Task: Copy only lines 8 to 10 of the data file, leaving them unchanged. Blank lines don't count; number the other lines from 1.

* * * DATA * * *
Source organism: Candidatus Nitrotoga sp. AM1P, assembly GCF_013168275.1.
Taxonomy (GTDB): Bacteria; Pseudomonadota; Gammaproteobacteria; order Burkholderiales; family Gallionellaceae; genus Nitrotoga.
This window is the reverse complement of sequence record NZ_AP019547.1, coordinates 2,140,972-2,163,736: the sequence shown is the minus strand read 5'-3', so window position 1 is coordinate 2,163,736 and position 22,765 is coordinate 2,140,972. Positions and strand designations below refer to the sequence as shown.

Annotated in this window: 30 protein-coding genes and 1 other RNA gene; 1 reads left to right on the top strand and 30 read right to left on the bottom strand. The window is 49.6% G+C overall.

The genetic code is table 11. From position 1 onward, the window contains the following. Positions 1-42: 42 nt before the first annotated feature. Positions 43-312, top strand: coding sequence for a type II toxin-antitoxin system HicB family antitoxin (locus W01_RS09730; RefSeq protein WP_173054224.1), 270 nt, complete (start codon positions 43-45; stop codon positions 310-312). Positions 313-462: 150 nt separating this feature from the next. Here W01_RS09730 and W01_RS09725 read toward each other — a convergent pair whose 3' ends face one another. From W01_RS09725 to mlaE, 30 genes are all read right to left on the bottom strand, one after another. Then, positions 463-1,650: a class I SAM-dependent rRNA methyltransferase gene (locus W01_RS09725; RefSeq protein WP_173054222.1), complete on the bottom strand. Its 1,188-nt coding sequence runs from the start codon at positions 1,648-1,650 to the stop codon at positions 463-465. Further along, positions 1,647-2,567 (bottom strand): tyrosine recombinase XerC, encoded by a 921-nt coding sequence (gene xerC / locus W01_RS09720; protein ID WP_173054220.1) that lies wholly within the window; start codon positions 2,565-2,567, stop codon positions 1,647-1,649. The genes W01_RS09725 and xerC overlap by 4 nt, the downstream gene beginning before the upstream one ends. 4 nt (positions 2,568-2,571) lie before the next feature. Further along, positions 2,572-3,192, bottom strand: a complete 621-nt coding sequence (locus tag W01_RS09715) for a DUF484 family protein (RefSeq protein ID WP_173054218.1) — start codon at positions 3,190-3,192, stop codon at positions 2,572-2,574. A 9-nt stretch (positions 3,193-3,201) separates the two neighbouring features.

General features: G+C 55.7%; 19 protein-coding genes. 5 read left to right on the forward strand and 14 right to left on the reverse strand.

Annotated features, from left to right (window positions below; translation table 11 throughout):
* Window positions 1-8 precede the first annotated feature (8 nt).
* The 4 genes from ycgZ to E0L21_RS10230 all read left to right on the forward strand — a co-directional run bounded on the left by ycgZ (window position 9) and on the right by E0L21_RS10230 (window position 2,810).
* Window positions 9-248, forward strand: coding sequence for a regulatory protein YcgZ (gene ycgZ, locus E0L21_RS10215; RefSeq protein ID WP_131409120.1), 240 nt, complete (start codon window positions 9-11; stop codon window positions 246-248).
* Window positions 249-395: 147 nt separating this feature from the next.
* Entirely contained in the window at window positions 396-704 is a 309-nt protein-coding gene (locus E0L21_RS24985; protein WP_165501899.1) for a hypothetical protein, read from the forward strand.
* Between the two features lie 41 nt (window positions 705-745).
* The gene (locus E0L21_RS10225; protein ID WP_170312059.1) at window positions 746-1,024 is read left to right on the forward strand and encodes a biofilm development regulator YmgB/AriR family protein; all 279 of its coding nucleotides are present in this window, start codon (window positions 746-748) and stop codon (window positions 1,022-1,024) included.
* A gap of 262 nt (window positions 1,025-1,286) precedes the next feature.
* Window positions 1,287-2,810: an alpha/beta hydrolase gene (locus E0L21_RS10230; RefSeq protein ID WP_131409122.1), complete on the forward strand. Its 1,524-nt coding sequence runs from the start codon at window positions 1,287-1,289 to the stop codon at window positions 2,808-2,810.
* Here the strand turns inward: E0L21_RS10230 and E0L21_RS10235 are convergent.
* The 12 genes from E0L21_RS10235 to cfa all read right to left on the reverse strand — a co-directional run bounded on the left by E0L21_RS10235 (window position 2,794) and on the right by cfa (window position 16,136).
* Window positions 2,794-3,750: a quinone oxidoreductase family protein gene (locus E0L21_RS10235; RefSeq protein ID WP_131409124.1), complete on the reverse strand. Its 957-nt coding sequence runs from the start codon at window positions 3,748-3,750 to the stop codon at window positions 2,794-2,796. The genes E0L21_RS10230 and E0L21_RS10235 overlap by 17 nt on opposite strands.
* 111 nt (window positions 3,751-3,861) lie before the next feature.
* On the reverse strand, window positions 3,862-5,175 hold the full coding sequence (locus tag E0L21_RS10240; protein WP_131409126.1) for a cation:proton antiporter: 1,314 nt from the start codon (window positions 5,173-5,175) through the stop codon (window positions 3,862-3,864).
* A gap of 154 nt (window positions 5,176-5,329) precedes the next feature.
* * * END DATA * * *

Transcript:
* Window positions 1-8 precede the first annotated feature (8 nt).
* The 4 genes from ycgZ to E0L21_RS10230 all read left to right on the forward strand — a co-directional run bounded on the left by ycgZ (window position 9) and on the right by E0L21_RS10230 (window position 2,810).
* Window positions 9-248, forward strand: coding sequence for a regulatory protein YcgZ (gene ycgZ, locus E0L21_RS10215; RefSeq protein ID WP_131409120.1), 240 nt, complete (start codon window positions 9-11; stop codon window positions 246-248).